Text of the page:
I remember quite well the particular circumstances when Göring mentioned this subject during the “Battle of Britain”. Only Mölders was present when this conversation took place outside the Reichsmarshal’s special train in France.
Experience had proved, he told us, that especially with technically highly developed arms such as tanks and fighter aircraft, the men who controlled these machines were more important than the machines themselves. The aircraft which we shot down could easily be replaced by the English. Not so the pilots. As in our own case it was very difficult, particularly as the war dragged on. Successful fighter pilots who could survive this war safe and sound would be worth their weight in gold not only because of their experiences and knowledge but also because of their rarity! There was a short pause. Göring wanted to know if we ever had thought about this subject. “Jawohl, Herr Reichsmarschall!” I replied. Well? I was silent. Göring looked me straight in the eyes and said, “What would you think of an order directing you to shoot down pilots who were bailing out?” “I should regard it as murder, Herr Reichsmarschall,” I replied, “and I should do everything in my power to disobey such an order.” Göring put both his hands on my shoulders and said, “That is just the reply I had expected from you, Galland.” In the First World War I had similar thoughts that cropped up, but these were equally strongly rejected by the fighter pilots.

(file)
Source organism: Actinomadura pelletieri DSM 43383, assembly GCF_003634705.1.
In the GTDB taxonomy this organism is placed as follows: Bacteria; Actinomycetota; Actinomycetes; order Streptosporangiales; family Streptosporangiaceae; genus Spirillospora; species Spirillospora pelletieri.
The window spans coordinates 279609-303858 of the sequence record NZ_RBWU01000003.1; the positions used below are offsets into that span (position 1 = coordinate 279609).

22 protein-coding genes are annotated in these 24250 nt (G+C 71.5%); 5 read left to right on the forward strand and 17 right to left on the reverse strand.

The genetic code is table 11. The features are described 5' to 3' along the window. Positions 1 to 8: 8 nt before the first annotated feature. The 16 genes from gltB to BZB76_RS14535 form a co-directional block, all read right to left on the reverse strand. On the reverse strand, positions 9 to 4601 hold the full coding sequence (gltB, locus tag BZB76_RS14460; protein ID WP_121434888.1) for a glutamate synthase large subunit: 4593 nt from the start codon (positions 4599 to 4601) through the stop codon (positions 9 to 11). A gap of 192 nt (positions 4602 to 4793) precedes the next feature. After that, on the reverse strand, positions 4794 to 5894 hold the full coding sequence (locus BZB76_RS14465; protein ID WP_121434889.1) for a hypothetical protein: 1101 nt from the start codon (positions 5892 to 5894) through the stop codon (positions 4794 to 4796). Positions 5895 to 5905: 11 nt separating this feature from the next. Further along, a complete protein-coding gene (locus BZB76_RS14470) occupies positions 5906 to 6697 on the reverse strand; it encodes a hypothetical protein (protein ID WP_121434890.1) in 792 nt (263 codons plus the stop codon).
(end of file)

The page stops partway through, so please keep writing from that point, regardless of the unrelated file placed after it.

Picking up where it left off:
Göring had clearly seen the importance of trained pilots and their asset value. Hardware could be reasonably easily replaced but not the trained manpower asset. What Göring did not realise was that Dowding was beginning to run out of trained pilots. His questioning of the view of possible “shoot to kill” orders of defenceless protagonists was meet with an uncompromising response. One that upholds the tenants of the Luftwaffe’s fighter forces. Göring’s might be less easily assessed or was it simply that he saw the need to rectify the situation at any cost?
Staffelkapitan (Staff Captain) Kurt Sochatzy (right) of Jagdgeschwader 3 poses with his mechanic, Unteroffizer (Corporal) Buchholz, in front of his Messerschmitt Bf 109 F, nicknamed “Tizi”, in August 1940. The odd-looing bandolier around Sochatzy’s lower leg contains ammunition for his flare pistol, vital if he is shot down over the Channel. Many Luftwaffe pilots also wore life jackets when operating over water.
Unteroffizer (Corporal) Buchholz works on Sochatzy’s “Tizi”, summer of 1940, making sure that it is fully prepared for action at the shortest notice. He is responsible for checking all aspects of the aircraft, including the engine, airframe and guns.
Major Walter Oesau (centre) shows the strains of command while listening to a conversation between General Osterkamp (left) and the fighter “ace” Werner Mölders (right). Oesau is wearing his recently awarded Knight’s Cross of the Iron Cross.
Oberst Werner Mölders: Photographed in 1941, by which time he was an Oberst with the Knight’s Cross of the Iron Cross with Oakleaves, Swords and Diamonds.